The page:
Then he filled in the details. They had left Puerto Rico on schedule on Tuesday AM. Weather was ideal. 16-20 on the tail, almost dead downwind, light swell, comfortable and moving right along. “Couple of crew members sea sick, but nothing terrible. First night was OK, next day (Wed) picture perfect. Second night beautiful as well. We were about 5 miles north of the line of shallow banks that starts about 120 miles out of the Turks and Caicos. Very deep water. About 2 am then heard a loud impact that shook the boat. Steering jammed. Water coming into starboard side. They felt the speed was pushing the water in faster, so prioritized disconnecting the rudder to get steerage, then dropping sails to slow down.”

“We had the sails down in a couple of minutes, and had regained steering quickly as well by disconnecting the armature. I headed down the starboard side, it’s dark but water is already well over the floorboards. They were floating around. I proceeded to essentially dive around and try and feel for where the water was coming from. I hadn’t been doing this long when my auto-inflate vest fired. Had to get that off. Water higher and higher all the time. Now I am under water, in the dark sloshing around feeling every nook and cranny I can imagine might be there. I never did find where the water was coming in. The guys were manually pumping and the bilges were going but just couldn’t keep up. It was a losing battle. I searched and searched with no luck.”

“After awhile, the lights started to flicker as the starboard battery bank got covered. I realized the electrical system was going to go offline, so I flipped that switch you told me never to mess with. The one that cuts the two banks apart. I flipped it to port and sure enough the lights came back on. I realized we should start making mayday calls while we still had the VHF and that it was time to activated the EPIRB. That was about 4:30 am” (I got the first USCG call 7 minutes later on my cell).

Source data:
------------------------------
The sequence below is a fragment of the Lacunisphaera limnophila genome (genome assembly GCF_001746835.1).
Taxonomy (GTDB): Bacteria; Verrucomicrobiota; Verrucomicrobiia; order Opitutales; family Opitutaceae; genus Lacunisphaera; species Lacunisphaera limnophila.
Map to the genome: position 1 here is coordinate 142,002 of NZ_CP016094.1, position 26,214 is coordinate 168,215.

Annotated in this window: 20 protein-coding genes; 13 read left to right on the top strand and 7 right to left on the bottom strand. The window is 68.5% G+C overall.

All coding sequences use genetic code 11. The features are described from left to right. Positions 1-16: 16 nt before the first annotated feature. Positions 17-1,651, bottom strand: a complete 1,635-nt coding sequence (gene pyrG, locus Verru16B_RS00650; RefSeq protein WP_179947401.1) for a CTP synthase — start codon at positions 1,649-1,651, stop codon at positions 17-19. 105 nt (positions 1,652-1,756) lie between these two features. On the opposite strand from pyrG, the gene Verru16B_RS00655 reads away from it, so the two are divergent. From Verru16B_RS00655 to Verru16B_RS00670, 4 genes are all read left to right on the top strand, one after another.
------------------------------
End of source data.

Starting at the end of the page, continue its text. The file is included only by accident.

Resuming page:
“I got out your green EPIRB and pressed that button I never thought I would touch.” We kept pumping for while but we were tired. I decided it was time to get ready to leave. We dropped the dingy like you suggested and had it trailing on next to us on a line in case there was a fire or something.”

“We got the ditch bag out and set the second EPIRB on the salon table where it was easy to reach, but the lights on the first were flashing and it looked like it was working.”

“It hadn’t been all that long and a cruise ship answered our Mayday. They were fairly close and diverted to our location.”

“We talked to the cruise ship and they assured us that they were not far.”

“We could now see that we were surrounded by the biggest pod of humpback whales I have ever seen. 40-50 at least, too many to count. I can only surmise that we had struck a whale.”

“We soon saw the cruise ship on the horizon. They didn’t want to get close to the whales so they launched one of their rescue boats when they were several miles out. We could see the ship on the horizon. The rescue boat got within about a mile or two and it’s engine failed. It was just bobbing there. So the cruise ship launched another rescue boat which went to help the first one.”

“By now the starboard side was completely full of water, waves were washing over the deck and water started to fill the port side having made it over the salon floor. There was nothing we could do.”

“We watched the two rescue boats bob around for awhile. It was clear that the boat was going to float even full of water, so we weren’t concerned. And we still had the dingy. Conditions were really nice, easy and calm.”

“By the time they got the first rescue boat going again, we could hear the chopper coming. They told us the only thing we could bring were our passports, but I emptied your ditch bag and put my laptop and our phones in it and brought the entire bag along. I have some pictures, but you probably don’t want to see them.” (I have asked for them, but Phil said he had a ‘stack of paperwork’ to complete at the coast guard station and would send them when he could.)